No prison for Dean and Adam Skelos while they await appeal on corruption charges
A recent Supreme Court ruling may be key to overthrowing convictions
UPDATE, Aug. 10, 3:20 p.m. Dean Skelos and his son won’t have to sit in prison while they appeal their convictions on corruption charges.
Skelos, a former state senate majority leader, was sentenced to five years in prison for pressuring supporters, including developer Glenwood Management [TRDataCustom], to pay his son Adam substantial sums of money or face retribution.
His son was sentenced to six-and-a-half years. Federal judge Kimba Wood ruled on Thursday that Skelos and his son could remain free on bail as they appeal their cases, the New York Times reported.
Wood found that attorneys for the convicted father and son raised “a substantial question” as to Whether A Supreme Court ruling that overturned the conviction of ex-Virginia governor Bob McDonnell might impact their cases. Specifically, the McDonnell ruling limited what constitutes an “official act” when prosecuting public officials for corruption. So, the Skelos clan’s appeal hinges on whether a jury instruction given during their trials may be deemed “erroneous” given the McDonnell ruling.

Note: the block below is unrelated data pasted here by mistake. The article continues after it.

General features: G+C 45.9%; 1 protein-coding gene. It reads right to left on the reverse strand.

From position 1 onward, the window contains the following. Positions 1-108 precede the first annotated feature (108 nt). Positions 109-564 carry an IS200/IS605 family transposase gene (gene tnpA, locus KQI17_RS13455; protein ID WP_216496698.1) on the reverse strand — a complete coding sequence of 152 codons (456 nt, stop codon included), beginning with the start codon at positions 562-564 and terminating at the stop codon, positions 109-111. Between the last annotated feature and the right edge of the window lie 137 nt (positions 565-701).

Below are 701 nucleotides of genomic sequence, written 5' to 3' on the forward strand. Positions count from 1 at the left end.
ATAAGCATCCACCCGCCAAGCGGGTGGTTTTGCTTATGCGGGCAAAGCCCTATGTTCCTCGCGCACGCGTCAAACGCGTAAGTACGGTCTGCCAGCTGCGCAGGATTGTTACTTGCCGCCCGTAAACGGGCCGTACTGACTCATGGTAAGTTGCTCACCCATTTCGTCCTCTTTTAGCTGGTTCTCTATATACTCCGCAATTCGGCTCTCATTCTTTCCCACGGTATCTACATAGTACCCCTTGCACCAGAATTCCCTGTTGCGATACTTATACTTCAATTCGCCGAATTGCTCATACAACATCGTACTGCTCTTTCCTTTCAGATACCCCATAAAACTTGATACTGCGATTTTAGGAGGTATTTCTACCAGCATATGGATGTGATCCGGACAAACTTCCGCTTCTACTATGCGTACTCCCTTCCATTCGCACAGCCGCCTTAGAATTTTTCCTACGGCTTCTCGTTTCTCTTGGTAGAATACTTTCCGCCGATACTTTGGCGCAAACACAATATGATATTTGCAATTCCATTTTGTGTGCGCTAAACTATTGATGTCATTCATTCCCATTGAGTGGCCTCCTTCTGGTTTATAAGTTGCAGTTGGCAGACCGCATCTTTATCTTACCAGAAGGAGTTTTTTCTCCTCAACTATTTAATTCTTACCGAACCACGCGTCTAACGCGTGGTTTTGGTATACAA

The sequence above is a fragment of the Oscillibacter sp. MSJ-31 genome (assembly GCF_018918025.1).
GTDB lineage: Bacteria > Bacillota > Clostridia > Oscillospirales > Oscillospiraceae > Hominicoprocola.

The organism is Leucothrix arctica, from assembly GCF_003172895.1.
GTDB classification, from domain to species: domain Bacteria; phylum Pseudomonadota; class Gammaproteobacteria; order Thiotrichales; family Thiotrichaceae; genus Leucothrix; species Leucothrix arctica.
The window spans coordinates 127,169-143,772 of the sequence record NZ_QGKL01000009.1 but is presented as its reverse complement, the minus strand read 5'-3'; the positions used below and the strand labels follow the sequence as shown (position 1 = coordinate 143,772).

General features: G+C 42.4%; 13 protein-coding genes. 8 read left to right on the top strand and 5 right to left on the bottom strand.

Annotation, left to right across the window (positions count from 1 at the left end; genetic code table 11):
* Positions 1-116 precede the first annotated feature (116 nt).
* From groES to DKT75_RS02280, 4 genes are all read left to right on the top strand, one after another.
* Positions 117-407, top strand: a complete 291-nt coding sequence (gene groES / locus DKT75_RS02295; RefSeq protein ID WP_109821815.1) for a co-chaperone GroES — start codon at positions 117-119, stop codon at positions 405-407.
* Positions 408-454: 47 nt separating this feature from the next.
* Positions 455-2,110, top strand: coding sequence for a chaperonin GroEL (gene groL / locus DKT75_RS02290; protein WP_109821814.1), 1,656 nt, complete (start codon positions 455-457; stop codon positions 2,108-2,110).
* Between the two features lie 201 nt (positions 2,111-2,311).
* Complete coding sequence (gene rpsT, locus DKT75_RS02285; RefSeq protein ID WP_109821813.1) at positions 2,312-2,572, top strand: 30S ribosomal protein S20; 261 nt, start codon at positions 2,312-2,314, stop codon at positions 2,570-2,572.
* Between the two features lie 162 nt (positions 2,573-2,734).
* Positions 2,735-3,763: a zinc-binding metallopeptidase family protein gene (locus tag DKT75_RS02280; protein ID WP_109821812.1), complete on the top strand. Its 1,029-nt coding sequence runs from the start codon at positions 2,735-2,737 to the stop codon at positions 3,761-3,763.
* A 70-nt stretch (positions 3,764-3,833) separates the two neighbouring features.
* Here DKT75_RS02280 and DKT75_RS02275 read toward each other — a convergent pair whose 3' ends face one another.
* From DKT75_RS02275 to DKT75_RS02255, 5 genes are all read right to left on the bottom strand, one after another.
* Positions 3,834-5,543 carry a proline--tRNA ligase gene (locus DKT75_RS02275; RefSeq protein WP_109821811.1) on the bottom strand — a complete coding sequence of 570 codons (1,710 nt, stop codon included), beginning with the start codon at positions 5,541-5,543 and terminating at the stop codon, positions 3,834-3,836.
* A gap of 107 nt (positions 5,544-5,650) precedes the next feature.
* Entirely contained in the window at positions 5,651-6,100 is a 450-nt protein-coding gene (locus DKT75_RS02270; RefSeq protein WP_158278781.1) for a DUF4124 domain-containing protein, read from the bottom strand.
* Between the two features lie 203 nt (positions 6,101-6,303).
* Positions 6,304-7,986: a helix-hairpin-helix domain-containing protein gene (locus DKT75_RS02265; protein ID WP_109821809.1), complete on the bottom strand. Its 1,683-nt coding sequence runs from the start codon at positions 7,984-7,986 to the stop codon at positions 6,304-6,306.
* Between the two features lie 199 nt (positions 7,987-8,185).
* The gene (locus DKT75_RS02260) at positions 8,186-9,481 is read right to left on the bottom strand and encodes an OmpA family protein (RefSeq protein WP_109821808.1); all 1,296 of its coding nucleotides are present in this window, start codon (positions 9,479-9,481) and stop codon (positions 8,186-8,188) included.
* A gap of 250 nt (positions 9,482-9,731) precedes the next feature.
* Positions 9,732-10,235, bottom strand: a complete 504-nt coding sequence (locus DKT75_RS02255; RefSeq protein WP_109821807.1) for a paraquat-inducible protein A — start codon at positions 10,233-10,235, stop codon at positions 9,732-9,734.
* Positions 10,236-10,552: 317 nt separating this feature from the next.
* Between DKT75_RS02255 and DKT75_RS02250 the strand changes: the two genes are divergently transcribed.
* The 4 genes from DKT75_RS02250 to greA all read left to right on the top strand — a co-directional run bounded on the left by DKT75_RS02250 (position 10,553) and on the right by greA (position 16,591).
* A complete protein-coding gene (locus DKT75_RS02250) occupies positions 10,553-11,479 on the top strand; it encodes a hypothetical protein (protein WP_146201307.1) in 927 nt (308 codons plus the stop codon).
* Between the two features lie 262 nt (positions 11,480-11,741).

Lawyers for former state Assembly Speaker Sheldon Silver, who was sentenced to 12 years in a separate corruption case, have made a similar request in his case. Both Silver and Skelos were temporarily replaced through a special election in April. A primary is being held in September to elect permanent replacements for the disgraced politicians.
Charles Dorego, chief lobbyist for Glenwood, testified in the trial that Dean had repeatedly “badgered” him about “helping” Adam, who secured a $10,000-a-month job at a pollution-control company and a $20,000 referral fee for real estate work he never actually performed.
Dorego told jurors that he did favors for the Skeloses out of fear that the father would take retaliate against Glenwood. [NYT] — Kathryn Brenzel
Clarification: Glenwood Management did not pay Adam Skelos directly for a no-show job; Thomas Dwyer, a title insurance executive, testified that Charles Dorego requested that he pay Adam $20,000 for title work on a real estate deal. Dwyer, whose firms perform most of the title insurance work for Glenwood, testified that Dorego said he didn’t want Glenwood linked to the $20,000 payment.